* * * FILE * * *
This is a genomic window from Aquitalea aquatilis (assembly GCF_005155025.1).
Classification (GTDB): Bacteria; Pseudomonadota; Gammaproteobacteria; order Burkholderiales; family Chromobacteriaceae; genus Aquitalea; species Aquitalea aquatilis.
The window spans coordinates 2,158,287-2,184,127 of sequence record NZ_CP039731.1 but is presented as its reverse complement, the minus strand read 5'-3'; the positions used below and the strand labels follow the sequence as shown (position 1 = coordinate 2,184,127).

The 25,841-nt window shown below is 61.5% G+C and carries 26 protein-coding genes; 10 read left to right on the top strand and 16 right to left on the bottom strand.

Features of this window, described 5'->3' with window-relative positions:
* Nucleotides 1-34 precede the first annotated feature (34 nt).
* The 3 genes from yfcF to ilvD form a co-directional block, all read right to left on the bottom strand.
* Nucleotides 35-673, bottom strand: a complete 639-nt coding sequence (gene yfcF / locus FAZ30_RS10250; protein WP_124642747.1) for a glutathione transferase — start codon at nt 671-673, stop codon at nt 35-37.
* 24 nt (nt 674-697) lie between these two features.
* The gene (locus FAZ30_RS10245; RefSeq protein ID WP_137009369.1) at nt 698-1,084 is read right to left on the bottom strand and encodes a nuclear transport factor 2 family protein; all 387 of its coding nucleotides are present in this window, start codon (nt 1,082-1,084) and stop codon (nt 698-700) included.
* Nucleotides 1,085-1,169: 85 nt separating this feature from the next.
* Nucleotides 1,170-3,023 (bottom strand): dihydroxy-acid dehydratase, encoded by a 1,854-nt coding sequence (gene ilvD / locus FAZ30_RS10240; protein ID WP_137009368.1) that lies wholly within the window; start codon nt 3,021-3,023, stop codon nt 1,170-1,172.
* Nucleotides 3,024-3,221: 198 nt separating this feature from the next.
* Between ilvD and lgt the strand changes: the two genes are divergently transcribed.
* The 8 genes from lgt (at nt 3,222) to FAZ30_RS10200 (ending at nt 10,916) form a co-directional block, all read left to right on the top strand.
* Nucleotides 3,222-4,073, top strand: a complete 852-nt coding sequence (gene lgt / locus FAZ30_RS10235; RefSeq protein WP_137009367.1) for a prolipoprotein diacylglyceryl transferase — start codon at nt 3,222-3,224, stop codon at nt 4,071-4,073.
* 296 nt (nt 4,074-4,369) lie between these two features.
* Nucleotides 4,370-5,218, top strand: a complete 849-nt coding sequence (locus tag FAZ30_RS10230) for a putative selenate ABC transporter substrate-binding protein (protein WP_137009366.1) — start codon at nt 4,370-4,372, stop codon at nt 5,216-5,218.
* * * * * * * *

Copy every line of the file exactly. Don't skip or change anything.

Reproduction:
This is a genomic window from Aquitalea aquatilis (assembly GCF_005155025.1).
Classification (GTDB): Bacteria; Pseudomonadota; Gammaproteobacteria; order Burkholderiales; family Chromobacteriaceae; genus Aquitalea; species Aquitalea aquatilis.
The window spans coordinates 2,158,287-2,184,127 of sequence record NZ_CP039731.1 but is presented as its reverse complement, the minus strand read 5'-3'; the positions used below and the strand labels follow the sequence as shown (position 1 = coordinate 2,184,127).

The 25,841-nt window shown below is 61.5% G+C and carries 26 protein-coding genes; 10 read left to right on the top strand and 16 right to left on the bottom strand.

Features of this window, described 5'->3' with window-relative positions:
* Nucleotides 1-34 precede the first annotated feature (34 nt).
* The 3 genes from yfcF to ilvD form a co-directional block, all read right to left on the bottom strand.
* Nucleotides 35-673, bottom strand: a complete 639-nt coding sequence (gene yfcF / locus FAZ30_RS10250; protein WP_124642747.1) for a glutathione transferase — start codon at nt 671-673, stop codon at nt 35-37.
* 24 nt (nt 674-697) lie between these two features.
* The gene (locus FAZ30_RS10245; RefSeq protein ID WP_137009369.1) at nt 698-1,084 is read right to left on the bottom strand and encodes a nuclear transport factor 2 family protein; all 387 of its coding nucleotides are present in this window, start codon (nt 1,082-1,084) and stop codon (nt 698-700) included.
* Nucleotides 1,085-1,169: 85 nt separating this feature from the next.
* Nucleotides 1,170-3,023 (bottom strand): dihydroxy-acid dehydratase, encoded by a 1,854-nt coding sequence (gene ilvD / locus FAZ30_RS10240; protein ID WP_137009368.1) that lies wholly within the window; start codon nt 3,021-3,023, stop codon nt 1,170-1,172.
* Nucleotides 3,024-3,221: 198 nt separating this feature from the next.
* Between ilvD and lgt the strand changes: the two genes are divergently transcribed.
* The 8 genes from lgt (at nt 3,222) to FAZ30_RS10200 (ending at nt 10,916) form a co-directional block, all read left to right on the top strand.
* Nucleotides 3,222-4,073, top strand: a complete 852-nt coding sequence (gene lgt / locus FAZ30_RS10235; RefSeq protein WP_137009367.1) for a prolipoprotein diacylglyceryl transferase — start codon at nt 3,222-3,224, stop codon at nt 4,071-4,073.
* 296 nt (nt 4,074-4,369) lie between these two features.
* Nucleotides 4,370-5,218, top strand: a complete 849-nt coding sequence (locus tag FAZ30_RS10230) for a putative selenate ABC transporter substrate-binding protein (protein WP_137009366.1) — start codon at nt 4,370-4,372, stop codon at nt 5,216-5,218.